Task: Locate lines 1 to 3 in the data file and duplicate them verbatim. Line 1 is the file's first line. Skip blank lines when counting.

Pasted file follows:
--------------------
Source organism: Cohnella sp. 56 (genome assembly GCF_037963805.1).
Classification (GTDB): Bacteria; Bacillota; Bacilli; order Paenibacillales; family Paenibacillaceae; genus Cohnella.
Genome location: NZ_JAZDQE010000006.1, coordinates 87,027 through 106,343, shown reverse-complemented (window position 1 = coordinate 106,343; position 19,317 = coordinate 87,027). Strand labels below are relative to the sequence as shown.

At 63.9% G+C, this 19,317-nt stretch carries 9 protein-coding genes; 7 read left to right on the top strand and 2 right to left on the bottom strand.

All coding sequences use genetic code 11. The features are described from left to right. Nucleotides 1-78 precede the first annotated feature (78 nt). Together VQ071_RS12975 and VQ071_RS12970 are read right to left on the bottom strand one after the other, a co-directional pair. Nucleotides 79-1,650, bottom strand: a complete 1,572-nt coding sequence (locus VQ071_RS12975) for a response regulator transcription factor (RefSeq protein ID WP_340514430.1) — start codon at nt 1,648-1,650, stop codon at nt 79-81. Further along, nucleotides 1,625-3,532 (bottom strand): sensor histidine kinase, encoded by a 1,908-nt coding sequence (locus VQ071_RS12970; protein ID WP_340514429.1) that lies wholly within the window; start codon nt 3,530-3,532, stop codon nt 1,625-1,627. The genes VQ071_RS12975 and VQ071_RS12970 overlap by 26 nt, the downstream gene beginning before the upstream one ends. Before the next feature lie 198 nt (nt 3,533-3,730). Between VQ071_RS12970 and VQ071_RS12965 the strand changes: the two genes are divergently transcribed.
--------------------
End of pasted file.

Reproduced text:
Source organism: Cohnella sp. 56 (genome assembly GCF_037963805.1).
Classification (GTDB): Bacteria; Bacillota; Bacilli; order Paenibacillales; family Paenibacillaceae; genus Cohnella.
Genome location: NZ_JAZDQE010000006.1, coordinates 87,027 through 106,343, shown reverse-complemented (window position 1 = coordinate 106,343; position 19,317 = coordinate 87,027). Strand labels below are relative to the sequence as shown.